Who: Tanya Saracho
Outside: The Cherry Lane Theatre
Playwright and screenwriter Saracho is a writer and co-producer for the hit TV shows How to Get Away With Murder and Looking. Her new behind-the-scenes comedy for the stage Fade, presented by Primary Stages, is having its New York premiere at Cherry Lane Theatre beginning January 25.
Fade follows the friendship between two Latinos of Mexican descent working at a ruthless Hollywood studio. Was it inspired by your real life?
TS: Initially, yes. [I wrote Fade during] my first year as a TV writer. At the time I was part of the Center Theatre Group’s writers’ group, and I had been working on a play about Lupe Vélez. But I never showed up with any pages, I would just complain about my job at the studio. [Like me, the character in Fade] is a writer from Chicago, who has just started working in TV, and she has no idea what she’s doing. I didn’t even know what an outline was. I would complain all the time, and finally one of the playwrights said, “Just write a play about this. You’re never going to write the play about Lupe Vélez.” It was part therapy at first, and then when it became its own thing, it wasn’t autobiographical in that way any longer.
How did you get into TV writing?
I was one of the first Chicago writers to go to L.A. and do that. No one guided me through it, but here is how it happened: I was in New York doing a play, and an agent got in touch with me and said he wanted to take me out for lunch. In the theatre they never want to take you out for lunch, so I thought yes! I went, I ordered steak, and he told me he thought I should write for TV. I was a poor playwright; I think I owned a TV but nothing was coming out of it, but he told me to go to L.A. and set up meetings. I asked, “What do I do at the meetings?” He said, “Just do this!”
So what is “this,” exactly?
I still don’t know what those meetings are. You just go and talk about yourself—it’s a weird balance of trying hard enough but not too hard. I just started showing up at these meetings [that my agent set up], and one of them yielded a job. I didn’t even know that I was meeting with a showrunner. I would stay until 10 or 11 PM after work was done just to learn. I had to learn from scratch. There was a lot of fear and anxiety. I thought they were going to find out I was a fraud! And, as writers, we already have fraud syndrome. There were some growing pains.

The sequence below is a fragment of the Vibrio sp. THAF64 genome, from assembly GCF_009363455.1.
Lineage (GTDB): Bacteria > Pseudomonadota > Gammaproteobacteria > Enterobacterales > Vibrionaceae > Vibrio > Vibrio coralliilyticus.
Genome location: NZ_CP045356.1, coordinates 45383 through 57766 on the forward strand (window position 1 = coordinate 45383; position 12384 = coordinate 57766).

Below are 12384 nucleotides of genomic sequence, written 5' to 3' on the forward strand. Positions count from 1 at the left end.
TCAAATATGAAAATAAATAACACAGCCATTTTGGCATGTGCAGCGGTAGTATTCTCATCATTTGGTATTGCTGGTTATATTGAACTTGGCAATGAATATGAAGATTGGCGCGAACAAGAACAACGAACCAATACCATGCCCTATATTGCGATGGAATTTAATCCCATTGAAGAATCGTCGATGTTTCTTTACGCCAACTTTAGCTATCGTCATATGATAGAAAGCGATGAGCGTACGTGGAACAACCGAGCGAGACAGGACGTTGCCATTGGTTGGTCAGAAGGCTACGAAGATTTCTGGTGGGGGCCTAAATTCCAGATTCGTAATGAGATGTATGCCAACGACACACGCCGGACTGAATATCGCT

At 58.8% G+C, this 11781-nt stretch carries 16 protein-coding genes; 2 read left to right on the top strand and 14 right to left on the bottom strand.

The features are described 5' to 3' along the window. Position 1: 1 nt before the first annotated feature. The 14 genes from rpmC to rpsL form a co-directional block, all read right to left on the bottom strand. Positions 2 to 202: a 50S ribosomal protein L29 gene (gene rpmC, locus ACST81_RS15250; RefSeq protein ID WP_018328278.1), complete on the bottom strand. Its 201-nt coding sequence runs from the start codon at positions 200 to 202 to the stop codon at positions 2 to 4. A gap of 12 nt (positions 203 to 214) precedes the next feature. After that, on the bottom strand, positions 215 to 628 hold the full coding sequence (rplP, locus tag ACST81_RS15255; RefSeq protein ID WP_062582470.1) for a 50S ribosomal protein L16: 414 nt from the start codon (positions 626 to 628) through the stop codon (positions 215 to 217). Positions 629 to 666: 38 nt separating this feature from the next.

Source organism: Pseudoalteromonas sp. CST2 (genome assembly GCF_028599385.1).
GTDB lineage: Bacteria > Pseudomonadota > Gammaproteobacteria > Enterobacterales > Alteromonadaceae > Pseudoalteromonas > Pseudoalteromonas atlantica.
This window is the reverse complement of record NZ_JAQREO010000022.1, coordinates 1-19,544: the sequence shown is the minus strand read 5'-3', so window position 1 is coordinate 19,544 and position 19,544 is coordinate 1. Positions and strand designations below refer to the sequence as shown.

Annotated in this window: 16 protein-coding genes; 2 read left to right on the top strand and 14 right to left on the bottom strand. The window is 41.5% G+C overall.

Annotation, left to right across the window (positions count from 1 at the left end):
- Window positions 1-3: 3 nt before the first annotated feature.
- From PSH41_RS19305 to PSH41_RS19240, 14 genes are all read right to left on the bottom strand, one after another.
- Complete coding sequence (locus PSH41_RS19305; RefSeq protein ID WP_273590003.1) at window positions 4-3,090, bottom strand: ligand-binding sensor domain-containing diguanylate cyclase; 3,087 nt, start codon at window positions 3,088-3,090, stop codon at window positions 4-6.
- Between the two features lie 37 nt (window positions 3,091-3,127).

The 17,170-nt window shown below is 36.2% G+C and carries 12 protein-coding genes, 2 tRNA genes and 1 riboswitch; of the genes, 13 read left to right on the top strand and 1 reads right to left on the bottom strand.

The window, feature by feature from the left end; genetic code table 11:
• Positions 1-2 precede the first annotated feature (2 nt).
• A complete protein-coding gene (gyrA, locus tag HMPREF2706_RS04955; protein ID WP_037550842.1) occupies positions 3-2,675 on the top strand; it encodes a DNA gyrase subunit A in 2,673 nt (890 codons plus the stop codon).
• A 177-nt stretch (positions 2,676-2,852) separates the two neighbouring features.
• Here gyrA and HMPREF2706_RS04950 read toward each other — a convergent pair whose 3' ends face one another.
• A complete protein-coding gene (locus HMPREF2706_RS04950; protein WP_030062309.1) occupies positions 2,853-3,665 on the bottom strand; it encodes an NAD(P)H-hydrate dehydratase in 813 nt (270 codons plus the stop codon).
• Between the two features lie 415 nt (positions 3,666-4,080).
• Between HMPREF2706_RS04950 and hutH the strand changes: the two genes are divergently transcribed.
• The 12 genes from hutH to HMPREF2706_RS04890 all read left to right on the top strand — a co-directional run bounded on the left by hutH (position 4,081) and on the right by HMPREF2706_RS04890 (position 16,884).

Did you have to adjust your writing style?
I’m a playwright, so [in the beginning] my scenes were so long. The executive producer said to me, “Each page is $100,000 to shoot. Think of it that way.”
What exactly happens in the writers’ room for a TV show?
In TV, you’re a “writer for hire.” That means you’re trying to guess what your boss wants and delivering that story. There’s a lot of spitballing. The big thing is “breaking story,” which means coming up with a story. You do it by episode and put it all up on a board. The scariest thing is a blank board. There’s also a lot of pitching and making yourself heard in the room, which I felt awkward about [in the beginning], but had to overcome.
What about making the transition to producer—how did that happen?
That’s the hierarchy outlined by the Writer’s Guild of America. You climb those titles.
Does your role change as a producer?
Yes and no. No—we still have to pitch to the upper levels and deliver scripts the same way. Yes—there’s a different level of responsibility. You’re on set more when you produce an episode, and its long hours but you learn so much.
How do you balance your career as a playwright and TV writer now?
I started doing TV to support my theatre, but now it’s [difficult to balance both]. I’m sad about my theatre career, but I've also fallen a bit in love with TV!
For more information on Fade and to purchase tickets visit PrimaryStages.org.